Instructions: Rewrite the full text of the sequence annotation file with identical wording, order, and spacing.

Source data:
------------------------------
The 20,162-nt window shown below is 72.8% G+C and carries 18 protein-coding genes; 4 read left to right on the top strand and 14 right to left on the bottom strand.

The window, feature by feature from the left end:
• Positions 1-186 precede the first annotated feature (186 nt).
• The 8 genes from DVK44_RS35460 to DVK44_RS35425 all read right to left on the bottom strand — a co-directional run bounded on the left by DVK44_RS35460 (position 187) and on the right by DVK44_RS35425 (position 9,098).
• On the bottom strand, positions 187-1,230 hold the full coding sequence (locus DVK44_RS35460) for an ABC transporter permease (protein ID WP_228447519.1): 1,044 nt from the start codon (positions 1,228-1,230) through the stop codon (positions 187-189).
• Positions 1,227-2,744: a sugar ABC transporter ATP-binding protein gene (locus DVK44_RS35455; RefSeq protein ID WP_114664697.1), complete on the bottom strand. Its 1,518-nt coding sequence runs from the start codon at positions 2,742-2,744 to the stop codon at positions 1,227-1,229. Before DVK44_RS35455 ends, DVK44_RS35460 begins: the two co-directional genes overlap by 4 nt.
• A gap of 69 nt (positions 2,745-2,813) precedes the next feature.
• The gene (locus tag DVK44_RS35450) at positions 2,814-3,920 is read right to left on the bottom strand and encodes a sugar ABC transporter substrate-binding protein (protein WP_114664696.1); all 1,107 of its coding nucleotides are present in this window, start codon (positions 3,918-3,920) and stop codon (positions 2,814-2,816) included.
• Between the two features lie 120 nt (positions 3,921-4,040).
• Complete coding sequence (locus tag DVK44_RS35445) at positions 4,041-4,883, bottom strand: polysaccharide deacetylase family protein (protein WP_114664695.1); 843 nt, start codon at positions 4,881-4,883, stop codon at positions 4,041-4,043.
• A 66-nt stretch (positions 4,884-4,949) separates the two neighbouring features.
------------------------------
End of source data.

The 20,162-nt window shown below is 72.8% G+C and carries 18 protein-coding genes; 4 read left to right on the top strand and 14 right to left on the bottom strand.

The window, feature by feature from the left end:
• Positions 1-186 precede the first annotated feature (186 nt).
• The 8 genes from DVK44_RS35460 to DVK44_RS35425 all read right to left on the bottom strand — a co-directional run bounded on the left by DVK44_RS35460 (position 187) and on the right by DVK44_RS35425 (position 9,098).
• On the bottom strand, positions 187-1,230 hold the full coding sequence (locus DVK44_RS35460) for an ABC transporter permease (protein ID WP_228447519.1): 1,044 nt from the start codon (positions 1,228-1,230) through the stop codon (positions 187-189).
• Positions 1,227-2,744: a sugar ABC transporter ATP-binding protein gene (locus DVK44_RS35455; RefSeq protein ID WP_114664697.1), complete on the bottom strand. Its 1,518-nt coding sequence runs from the start codon at positions 2,742-2,744 to the stop codon at positions 1,227-1,229. Before DVK44_RS35455 ends, DVK44_RS35460 begins: the two co-directional genes overlap by 4 nt.
• A gap of 69 nt (positions 2,745-2,813) precedes the next feature.
• The gene (locus tag DVK44_RS35450) at positions 2,814-3,920 is read right to left on the bottom strand and encodes a sugar ABC transporter substrate-binding protein (protein WP_114664696.1); all 1,107 of its coding nucleotides are present in this window, start codon (positions 3,918-3,920) and stop codon (positions 2,814-2,816) included.
• Between the two features lie 120 nt (positions 3,921-4,040).
• Complete coding sequence (locus tag DVK44_RS35445) at positions 4,041-4,883, bottom strand: polysaccharide deacetylase family protein (protein WP_114664695.1); 843 nt, start codon at positions 4,881-4,883, stop codon at positions 4,041-4,043.
• A 66-nt stretch (positions 4,884-4,949) separates the two neighbouring features.